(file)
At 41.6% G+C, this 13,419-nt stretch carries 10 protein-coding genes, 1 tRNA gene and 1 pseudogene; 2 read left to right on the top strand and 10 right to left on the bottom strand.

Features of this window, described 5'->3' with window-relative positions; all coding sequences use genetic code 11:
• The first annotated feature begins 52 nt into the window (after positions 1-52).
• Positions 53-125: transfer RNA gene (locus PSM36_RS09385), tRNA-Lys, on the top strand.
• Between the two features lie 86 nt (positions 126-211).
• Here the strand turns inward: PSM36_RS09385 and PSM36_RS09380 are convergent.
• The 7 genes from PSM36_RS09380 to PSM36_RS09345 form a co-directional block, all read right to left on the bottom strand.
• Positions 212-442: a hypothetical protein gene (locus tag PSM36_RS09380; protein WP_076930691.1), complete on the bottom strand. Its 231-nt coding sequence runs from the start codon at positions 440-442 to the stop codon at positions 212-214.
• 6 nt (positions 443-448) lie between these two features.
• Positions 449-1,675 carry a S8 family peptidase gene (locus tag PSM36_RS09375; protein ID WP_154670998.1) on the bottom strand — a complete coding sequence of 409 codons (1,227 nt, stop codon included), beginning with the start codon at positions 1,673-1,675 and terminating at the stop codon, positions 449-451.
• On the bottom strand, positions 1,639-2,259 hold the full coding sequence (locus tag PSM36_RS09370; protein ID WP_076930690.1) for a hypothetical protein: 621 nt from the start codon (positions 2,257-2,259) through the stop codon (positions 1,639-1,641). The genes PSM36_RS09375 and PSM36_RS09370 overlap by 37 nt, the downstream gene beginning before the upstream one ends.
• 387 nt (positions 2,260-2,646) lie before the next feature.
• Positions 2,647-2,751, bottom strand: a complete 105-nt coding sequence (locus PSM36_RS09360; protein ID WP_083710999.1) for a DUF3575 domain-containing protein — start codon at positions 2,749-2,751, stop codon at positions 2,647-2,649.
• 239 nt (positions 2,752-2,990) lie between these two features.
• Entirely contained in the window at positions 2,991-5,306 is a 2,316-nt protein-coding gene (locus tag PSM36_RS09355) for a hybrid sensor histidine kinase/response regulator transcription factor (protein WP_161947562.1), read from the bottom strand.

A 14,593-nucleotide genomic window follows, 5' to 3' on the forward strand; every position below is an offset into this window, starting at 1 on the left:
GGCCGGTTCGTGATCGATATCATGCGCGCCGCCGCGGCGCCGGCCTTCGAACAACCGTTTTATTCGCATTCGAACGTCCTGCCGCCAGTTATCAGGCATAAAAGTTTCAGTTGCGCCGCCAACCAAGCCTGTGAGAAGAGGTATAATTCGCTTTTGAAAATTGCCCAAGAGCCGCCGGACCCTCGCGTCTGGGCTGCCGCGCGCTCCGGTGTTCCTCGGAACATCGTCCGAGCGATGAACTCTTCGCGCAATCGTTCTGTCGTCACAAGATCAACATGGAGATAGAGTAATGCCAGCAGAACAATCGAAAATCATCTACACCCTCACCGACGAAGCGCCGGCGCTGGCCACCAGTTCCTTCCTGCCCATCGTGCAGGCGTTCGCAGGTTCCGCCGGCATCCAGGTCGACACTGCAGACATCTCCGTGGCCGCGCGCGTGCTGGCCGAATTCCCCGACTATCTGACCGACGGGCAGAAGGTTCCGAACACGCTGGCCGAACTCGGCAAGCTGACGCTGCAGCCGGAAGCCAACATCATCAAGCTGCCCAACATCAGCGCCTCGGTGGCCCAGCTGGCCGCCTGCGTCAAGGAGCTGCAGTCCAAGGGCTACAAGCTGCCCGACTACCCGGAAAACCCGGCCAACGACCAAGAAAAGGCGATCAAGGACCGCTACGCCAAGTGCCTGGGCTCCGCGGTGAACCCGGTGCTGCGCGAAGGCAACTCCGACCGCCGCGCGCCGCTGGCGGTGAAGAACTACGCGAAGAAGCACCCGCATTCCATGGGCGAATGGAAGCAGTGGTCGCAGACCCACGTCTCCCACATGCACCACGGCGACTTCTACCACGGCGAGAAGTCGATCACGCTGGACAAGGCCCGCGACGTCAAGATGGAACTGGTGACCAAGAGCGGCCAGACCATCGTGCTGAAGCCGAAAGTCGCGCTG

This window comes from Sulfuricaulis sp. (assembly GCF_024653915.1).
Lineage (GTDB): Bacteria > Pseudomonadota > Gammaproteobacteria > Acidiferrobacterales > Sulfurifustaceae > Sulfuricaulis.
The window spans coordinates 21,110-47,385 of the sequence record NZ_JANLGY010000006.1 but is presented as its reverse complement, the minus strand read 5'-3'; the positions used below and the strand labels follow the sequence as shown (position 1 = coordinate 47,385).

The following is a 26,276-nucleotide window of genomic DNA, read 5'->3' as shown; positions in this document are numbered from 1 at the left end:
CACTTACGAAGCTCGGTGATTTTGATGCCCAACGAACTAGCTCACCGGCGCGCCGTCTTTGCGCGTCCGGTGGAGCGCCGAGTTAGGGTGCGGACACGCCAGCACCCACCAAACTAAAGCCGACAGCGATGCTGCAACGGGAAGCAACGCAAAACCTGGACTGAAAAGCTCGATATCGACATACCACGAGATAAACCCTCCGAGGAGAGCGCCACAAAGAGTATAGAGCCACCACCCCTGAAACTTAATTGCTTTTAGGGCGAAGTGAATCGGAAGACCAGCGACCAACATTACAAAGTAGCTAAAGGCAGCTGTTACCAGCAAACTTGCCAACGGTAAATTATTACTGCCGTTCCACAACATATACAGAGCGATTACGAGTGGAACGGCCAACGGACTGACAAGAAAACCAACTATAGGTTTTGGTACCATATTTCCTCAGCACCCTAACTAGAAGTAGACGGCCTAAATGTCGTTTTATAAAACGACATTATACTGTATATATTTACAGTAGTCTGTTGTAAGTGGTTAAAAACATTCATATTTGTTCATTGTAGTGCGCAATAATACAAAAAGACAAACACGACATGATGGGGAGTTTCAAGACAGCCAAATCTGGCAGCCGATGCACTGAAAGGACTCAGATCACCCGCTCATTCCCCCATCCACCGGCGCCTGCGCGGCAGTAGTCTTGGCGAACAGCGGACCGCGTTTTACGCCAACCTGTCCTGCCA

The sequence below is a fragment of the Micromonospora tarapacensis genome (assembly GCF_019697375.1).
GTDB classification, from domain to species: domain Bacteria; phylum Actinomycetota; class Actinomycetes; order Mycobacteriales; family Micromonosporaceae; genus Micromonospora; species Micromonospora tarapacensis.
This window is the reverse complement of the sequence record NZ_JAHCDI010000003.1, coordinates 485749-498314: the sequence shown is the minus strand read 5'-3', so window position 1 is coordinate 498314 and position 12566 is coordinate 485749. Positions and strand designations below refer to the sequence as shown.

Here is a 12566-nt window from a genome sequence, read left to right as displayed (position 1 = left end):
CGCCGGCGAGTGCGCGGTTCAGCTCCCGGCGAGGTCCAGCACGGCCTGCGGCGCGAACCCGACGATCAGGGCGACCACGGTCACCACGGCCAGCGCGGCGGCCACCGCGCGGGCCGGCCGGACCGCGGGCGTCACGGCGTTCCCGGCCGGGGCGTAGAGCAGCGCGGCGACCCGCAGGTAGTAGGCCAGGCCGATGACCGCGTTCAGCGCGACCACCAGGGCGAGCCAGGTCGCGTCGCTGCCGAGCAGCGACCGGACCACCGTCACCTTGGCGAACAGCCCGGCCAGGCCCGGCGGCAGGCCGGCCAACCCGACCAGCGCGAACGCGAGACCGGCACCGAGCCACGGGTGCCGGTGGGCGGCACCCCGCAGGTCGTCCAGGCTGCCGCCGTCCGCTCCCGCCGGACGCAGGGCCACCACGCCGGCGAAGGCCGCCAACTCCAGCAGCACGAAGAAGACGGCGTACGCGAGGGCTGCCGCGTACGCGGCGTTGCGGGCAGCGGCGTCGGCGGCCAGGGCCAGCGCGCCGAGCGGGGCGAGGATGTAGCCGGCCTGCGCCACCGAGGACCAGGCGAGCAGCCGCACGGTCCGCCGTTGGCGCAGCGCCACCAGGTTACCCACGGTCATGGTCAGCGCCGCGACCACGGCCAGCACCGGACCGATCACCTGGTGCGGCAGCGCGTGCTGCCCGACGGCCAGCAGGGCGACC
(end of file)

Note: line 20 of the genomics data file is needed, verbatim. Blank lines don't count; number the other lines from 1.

The window spans coordinates 21,110-47,385 of the sequence record NZ_JANLGY010000006.1 but is presented as its reverse complement, the minus strand read 5'-3'; the positions used below and the strand labels follow the sequence as shown (position 1 = coordinate 47,385).